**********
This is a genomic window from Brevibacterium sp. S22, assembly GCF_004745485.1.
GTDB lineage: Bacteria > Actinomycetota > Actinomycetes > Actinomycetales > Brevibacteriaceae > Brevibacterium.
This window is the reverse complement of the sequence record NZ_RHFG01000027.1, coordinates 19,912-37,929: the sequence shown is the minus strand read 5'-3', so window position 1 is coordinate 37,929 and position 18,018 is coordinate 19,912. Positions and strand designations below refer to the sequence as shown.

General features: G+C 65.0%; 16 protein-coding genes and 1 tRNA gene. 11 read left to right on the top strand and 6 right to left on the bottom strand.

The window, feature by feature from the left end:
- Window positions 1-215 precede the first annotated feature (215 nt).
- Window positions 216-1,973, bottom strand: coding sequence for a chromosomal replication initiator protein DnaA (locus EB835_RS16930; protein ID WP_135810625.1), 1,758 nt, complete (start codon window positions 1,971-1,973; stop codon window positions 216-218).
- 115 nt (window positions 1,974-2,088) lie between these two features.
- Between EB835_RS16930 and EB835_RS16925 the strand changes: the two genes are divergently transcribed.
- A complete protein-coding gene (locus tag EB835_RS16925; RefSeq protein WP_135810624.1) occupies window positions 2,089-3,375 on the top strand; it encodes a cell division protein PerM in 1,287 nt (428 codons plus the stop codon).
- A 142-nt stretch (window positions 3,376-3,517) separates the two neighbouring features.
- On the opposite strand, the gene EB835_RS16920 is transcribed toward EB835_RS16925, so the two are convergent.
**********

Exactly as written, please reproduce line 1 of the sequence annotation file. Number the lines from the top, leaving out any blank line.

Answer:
This is a genomic window from Brevibacterium sp. S22, assembly GCF_004745485.1.